Yeovil Hospital NHS Foundation Trust is aiming to go paperless and deliver safer and more effective patient healthcare, the CIO of the Trust says.
Chief Information Officer Jason Maclellan said the transition will give a “complete view” of the patient journey and will “enhance clinical functionality” through the use of electronic notes and prescriptions.
Some £27.5 million of benefits are expected at Yeovil Hospital alone, now that previously separate patient information systems have been replaced with TrakCare.
The paperless system will make it easier for staff and patients to communicate through “one source of information” on the patient’s healthcare records CIO Maclellan said. The Trust is currently in phase two of the transition which will give staff a better overview of the hospital as part of it’s digital transformation.
“The patient handover between departments now flows more efficiently and creates a greater opportunity of improving of the staff and patient face time,” Maclellan added.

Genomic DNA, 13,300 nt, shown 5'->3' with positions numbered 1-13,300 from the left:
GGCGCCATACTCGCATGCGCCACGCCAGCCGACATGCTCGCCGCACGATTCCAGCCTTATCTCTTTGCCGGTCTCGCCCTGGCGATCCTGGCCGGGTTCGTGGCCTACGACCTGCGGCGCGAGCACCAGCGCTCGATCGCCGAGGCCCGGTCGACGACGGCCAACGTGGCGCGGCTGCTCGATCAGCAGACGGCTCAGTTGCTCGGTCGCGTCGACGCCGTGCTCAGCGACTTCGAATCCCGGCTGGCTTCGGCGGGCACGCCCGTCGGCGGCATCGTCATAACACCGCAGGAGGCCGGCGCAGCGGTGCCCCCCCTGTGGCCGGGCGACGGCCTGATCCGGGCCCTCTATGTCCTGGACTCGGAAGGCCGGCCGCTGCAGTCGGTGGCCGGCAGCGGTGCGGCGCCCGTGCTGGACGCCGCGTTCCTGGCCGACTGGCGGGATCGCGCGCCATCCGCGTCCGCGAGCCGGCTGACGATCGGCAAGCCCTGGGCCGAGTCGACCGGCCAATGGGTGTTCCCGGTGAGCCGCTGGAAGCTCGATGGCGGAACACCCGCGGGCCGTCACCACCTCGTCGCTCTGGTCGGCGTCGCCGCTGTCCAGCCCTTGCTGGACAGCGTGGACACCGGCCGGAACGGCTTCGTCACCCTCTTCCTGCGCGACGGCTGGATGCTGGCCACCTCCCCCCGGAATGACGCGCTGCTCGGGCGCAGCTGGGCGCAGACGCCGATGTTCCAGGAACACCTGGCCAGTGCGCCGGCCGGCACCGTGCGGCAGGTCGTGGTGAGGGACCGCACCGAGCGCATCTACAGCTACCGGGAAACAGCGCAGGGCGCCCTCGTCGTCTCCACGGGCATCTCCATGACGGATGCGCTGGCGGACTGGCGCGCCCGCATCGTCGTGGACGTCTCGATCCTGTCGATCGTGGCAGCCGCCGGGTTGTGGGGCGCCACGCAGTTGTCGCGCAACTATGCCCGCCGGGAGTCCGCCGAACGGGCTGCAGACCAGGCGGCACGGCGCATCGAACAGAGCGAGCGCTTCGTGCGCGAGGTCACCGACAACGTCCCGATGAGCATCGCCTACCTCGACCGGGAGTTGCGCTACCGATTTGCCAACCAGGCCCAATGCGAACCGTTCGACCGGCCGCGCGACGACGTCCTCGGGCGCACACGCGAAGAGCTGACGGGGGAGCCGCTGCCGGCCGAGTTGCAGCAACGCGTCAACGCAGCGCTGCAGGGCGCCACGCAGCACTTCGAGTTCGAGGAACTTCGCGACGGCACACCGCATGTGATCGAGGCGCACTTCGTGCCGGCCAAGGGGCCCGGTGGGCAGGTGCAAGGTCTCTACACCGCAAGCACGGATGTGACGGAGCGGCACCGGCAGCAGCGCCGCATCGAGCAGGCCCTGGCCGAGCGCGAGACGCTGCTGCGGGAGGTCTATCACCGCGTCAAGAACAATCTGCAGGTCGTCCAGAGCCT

The process towards going paperless was not “easy” and affected almost everybody in the hospital, but Maclellan insists the technology works well and has made a “smoother transition” with a “notable difference” to the Trust.
“On the wards we have been pleasantly surprised on how few challenges there have been where we have just run with the programme,” he said.
Yeovil hospital’s collaboration with TrackCare is fairly new in England but has been used in several countries. Chief Clinical Information Officer Dr Anthony Smith said the system has been tailored to English NHS standards.
Smith’s role as CCIO sees him support the digital team in IT projects and aligning technology and the patient care with the Trust’s overall strategy.
“Technology is rapidly changing and it is rewarding to be part of something which is benefitting the Trust, patients and staff,” Smith said. “We have got the support of the board and the culture of the NHS is generally moving towards IT being able to change the way we work.”
Chief Information Officer Maclellan added that the hospital’s main focus was healthcare delivery and working to “improve the Trust’s patient health service and staff efficiency” for Somerset as a whole.